+ one year clinical experience are required. Part-time $17.00 $26.00/hour + mileage. Full-time salary + benefits available.
Send resumГ© to:
Crossroads Counseling Center, Inc.
174 Costello Drive, Winchester, VA 22602
Fax: 540-662-1311
Or email: [email protected]
Crossroads Counseling Center, Inc. Is An Equal Opportunity Employer and Drug & Alcohol Free Workplace.
HOLIDAY CASH!!
Now Hiring!!
Full-Time
Busy manufacturing facility located in
Winchester, VA is now hiring for
Full-time Seasonal Help.
These are excellent opportunities to earn Holiday
Cash! Great schedules to choose from to meet your
lifestyle needs, including 8 hour and 12 hour shifts!
Please apply in person at:
Life Style Staffing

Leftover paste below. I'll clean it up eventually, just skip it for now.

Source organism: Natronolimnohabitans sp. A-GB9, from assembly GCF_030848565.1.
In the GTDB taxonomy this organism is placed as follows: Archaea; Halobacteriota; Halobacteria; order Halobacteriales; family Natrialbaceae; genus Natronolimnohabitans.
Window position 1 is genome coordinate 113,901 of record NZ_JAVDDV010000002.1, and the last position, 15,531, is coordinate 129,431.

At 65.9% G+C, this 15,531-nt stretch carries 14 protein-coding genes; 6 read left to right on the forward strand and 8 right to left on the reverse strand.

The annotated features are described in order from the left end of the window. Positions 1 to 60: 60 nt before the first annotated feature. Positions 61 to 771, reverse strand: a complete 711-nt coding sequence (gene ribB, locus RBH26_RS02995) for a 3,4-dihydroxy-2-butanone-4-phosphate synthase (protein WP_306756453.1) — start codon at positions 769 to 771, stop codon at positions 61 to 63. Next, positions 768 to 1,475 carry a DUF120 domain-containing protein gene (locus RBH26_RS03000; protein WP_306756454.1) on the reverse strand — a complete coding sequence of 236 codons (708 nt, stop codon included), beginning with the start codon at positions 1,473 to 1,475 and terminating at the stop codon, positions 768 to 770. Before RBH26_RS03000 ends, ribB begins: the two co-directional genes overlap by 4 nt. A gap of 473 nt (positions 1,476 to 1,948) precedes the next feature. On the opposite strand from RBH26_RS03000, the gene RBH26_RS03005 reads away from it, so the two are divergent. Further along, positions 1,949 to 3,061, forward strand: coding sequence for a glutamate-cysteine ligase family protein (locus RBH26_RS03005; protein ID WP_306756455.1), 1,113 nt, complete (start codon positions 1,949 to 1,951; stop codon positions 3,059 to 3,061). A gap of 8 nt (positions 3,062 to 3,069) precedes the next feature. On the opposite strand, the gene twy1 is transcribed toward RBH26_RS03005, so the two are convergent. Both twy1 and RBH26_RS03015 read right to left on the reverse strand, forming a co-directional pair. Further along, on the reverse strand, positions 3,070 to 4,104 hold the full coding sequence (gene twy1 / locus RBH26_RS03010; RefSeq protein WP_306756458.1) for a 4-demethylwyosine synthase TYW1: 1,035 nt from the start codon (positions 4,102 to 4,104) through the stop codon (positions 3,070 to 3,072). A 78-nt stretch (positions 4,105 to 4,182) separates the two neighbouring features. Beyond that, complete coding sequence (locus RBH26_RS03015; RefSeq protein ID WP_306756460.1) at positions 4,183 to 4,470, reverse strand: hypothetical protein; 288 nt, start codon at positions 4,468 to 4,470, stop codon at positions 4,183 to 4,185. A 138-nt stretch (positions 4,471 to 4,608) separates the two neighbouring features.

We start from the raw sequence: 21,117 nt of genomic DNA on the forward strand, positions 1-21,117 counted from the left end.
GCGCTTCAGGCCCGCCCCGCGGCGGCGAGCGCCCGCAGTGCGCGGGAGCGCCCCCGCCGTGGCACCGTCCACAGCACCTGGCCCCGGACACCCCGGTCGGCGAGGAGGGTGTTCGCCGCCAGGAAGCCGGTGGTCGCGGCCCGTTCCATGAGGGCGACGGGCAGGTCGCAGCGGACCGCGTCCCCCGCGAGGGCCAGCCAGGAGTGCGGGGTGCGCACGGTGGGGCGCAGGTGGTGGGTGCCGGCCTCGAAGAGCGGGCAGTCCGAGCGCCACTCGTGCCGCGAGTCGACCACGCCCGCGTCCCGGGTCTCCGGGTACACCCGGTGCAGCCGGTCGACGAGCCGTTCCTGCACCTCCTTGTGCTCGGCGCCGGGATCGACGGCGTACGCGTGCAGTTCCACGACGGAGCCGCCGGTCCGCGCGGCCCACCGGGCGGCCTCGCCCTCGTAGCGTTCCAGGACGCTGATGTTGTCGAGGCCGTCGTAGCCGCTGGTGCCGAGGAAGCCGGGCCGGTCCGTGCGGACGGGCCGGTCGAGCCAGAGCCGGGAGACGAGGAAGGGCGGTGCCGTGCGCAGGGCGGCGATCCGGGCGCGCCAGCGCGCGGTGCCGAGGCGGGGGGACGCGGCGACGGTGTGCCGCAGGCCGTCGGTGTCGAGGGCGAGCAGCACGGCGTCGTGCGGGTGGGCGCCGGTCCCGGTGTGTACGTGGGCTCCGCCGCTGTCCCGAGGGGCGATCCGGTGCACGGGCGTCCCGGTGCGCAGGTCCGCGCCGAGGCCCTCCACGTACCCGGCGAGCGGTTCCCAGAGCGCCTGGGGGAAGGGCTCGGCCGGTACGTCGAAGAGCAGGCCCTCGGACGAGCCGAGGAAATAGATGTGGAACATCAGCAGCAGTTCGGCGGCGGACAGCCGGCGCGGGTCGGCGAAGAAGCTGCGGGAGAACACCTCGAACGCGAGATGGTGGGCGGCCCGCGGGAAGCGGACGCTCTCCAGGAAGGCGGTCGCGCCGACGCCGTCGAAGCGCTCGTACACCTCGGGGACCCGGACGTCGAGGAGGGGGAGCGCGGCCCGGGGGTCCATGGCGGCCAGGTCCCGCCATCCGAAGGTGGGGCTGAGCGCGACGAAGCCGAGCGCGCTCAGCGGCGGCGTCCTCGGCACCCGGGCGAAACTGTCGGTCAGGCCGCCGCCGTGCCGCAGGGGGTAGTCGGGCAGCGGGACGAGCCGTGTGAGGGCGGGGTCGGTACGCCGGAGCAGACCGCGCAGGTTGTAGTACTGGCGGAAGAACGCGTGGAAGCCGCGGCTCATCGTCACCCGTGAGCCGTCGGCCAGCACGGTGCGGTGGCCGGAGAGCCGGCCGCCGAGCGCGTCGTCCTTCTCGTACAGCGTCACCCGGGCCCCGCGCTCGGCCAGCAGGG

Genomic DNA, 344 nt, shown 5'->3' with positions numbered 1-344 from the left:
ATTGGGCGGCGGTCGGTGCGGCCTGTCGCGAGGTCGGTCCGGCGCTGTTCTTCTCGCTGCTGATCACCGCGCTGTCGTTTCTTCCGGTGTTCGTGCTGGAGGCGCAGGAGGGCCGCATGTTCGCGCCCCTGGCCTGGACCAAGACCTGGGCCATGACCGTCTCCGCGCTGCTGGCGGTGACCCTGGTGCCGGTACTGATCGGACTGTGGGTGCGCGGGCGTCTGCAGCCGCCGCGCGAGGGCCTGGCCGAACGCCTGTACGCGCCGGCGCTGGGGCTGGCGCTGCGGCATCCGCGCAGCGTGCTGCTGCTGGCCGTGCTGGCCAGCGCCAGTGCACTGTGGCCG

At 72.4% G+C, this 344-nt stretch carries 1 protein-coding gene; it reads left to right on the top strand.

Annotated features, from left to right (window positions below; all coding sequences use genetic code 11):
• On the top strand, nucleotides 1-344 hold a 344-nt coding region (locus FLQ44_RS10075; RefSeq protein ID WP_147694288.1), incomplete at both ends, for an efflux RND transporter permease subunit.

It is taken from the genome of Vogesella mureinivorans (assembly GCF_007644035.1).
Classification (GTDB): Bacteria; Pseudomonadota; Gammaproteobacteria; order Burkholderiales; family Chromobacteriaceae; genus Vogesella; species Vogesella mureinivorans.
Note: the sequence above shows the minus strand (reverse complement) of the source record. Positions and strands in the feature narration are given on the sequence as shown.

158 Front Royal Pike
Suite 106
Winchester, VA
540-678-0411
Description: General Manager Ponderosa Restaurant
Location: Moorefield, WV
Restaurant General Manager Job Duties:
• Responsible for overall restaurant management and daily operations.
• Meets restaurant business plan and financial objectives as defined by ownership.
• Attracts patrons by developing and implementing marketing, advertising, public relations
programs.
• Controls purchases and inventory.
• Maintains operations through policies and standard operating procedures.
• Maintains patron satisfaction.
• Accomplishes restaurant human resource objectives by recruiting, selecting, orienting,
training, assigning, scheduling, coaching, counseling, and disciplining staff.
• Maintains safe, secure, and healthy facility environment.
• Maintains professional and technical knowledge.